Have faith that love conquers all
I wrote this “emergency” post to note that after what seemed to be a lifetime of debate, the government has given the most unambiguous indication that section 377A of the Penal Code will be repealed.
Section 377A is a provision inherited from our colonial masters criminalising sex between men, including in private.
Although this is a hot topic and has something to do with law and love, I've stayed away from it on this blog mainly because you can find other places with better write-ups on it. In case anyone wants my opinion on it, I don't know why it's taken so long and become so hard.
e-Archive | SAcLJ | AP Journals Onlinee-First MenuEven the former Chief Justice waded in.
Section 377A is ridiculous because it's straightforward why it should be repealed. Simply stated, we don't put men who have sex with each other in jail. However, the repeal of section 377A has become an apocalyptic symbol of the downfall of society for some.
This brings me to the uneasy compromise: I wouldn't accept having a constitutional amendment to “enshrine” marriage between a man and a woman for the repeal of section 377A. It's like we decided to recognise the dignity of gay couples only to take it away at the same time.
Not just vanilla illegal, but constitutionally illegal. They're going to amend the supreme law of the land—the one that all other laws have to align with—to say that we, Singapore, as a country, do not and will not recognise same-sex couples as a legal family unit. https://t.co/MwTPijlzvO
— Kirsten Han 韩俐颖 (@kixes) August 21, 2022
I am not sure this constitutional amendment makes sense politically. Section 377A is inherited, so we can't blame the government of the day for it. On the other hand, they will own a constitutional provision which apparently can't be challenged in court, so they can't pass off its effects to the courts as they do for the death penalty.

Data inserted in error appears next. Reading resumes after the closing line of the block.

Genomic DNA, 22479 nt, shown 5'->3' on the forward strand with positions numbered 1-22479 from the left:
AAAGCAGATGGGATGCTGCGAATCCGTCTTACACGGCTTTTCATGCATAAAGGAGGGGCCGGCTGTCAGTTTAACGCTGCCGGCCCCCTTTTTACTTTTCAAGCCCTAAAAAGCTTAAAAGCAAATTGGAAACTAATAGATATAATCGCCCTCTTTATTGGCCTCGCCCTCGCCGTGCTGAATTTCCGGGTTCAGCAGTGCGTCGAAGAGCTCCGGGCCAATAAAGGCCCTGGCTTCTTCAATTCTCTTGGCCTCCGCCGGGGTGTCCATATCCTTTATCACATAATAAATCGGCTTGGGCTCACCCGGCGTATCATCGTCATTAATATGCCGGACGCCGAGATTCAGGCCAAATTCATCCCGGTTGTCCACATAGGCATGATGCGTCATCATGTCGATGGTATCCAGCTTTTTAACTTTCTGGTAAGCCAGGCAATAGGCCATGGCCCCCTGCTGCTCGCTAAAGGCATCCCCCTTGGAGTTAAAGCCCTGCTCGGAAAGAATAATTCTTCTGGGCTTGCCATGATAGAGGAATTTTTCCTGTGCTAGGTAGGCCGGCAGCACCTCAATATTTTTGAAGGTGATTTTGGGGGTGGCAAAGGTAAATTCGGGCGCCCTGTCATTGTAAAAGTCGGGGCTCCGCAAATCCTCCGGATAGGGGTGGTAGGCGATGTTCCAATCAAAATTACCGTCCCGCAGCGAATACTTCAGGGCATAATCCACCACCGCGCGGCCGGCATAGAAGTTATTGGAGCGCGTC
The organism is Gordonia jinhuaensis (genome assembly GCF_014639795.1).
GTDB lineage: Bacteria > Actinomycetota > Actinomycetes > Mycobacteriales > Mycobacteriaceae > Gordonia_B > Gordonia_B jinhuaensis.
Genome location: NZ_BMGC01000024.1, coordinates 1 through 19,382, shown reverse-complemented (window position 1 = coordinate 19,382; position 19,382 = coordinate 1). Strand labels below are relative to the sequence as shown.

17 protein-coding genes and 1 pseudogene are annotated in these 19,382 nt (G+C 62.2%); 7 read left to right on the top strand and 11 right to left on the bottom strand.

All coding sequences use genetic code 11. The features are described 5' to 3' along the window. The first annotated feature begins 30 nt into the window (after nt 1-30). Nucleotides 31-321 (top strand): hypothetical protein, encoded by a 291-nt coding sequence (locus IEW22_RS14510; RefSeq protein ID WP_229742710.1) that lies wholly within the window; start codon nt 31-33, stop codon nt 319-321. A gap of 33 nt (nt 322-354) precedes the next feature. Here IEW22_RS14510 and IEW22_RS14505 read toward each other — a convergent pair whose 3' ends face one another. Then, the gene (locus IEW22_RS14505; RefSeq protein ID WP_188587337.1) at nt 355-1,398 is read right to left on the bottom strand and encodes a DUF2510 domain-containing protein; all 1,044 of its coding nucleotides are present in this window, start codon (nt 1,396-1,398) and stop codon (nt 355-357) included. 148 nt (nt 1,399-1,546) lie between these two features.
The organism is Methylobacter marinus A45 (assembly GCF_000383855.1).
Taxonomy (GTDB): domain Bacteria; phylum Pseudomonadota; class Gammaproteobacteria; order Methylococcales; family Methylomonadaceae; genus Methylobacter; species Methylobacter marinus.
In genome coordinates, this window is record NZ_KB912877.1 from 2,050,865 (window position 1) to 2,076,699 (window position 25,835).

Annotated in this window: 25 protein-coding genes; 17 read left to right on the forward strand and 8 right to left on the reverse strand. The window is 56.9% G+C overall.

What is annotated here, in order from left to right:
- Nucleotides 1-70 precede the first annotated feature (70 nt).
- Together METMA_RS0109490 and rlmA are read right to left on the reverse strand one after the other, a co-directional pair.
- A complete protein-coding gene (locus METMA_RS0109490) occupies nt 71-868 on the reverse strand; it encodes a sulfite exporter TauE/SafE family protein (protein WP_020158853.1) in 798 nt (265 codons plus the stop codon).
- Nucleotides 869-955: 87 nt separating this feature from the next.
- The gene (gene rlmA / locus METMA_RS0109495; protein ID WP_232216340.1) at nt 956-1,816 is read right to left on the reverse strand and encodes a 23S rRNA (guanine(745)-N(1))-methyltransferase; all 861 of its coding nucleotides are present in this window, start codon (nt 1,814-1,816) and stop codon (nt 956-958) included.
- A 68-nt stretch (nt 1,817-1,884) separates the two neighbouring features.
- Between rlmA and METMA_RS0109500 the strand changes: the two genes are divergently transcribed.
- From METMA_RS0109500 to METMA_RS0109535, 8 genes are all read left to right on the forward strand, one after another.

Constitutional amendments are easy now because the government has had a supermajority forever. It's not clear whether this will be the case in the future. If for some reason, we are stuck with something more challenging to change than section 377A, we now risk splintering society even further with no easy way out.
I feel that this “compromise” was meant to end the debate on LGBTQ issues by giving these weird people whatever they were clamouring for in the first place.
Bigger fights are on the way: workplace discrimination is among the most interesting ones for me. Marriage for all sorts of couples? That's another big one that we've never debated (but is now going to be constitutionally enshrined?).
Will Singapore’s new workplace discrimination law be a win for equality?By conflating protectionism with traditional workplace discrimination, we risk creating a watered-down law that fails to address the real discrimination faced by people from from marginalised groups.JomDaryl Yang
So, I honestly think this compromise is a trojan horse, and I would never have accepted it if it was up to me. However, that's my principles, and I think the current situation demands we take what the government of the day has given us.
If you, like me, feel a bit discouraged that this debate has ended this way, I would remind myself of this: There is one difference between the people who would like marriage equality and those who don't. Only one of these groups has real victims who are hurt by the policies we chose as a society. When we recognise them, there is only one answer to these questions.
So, have faith that love conquers all. Good night.
Love.Law.Robots. – A blog by Ang Hou Fu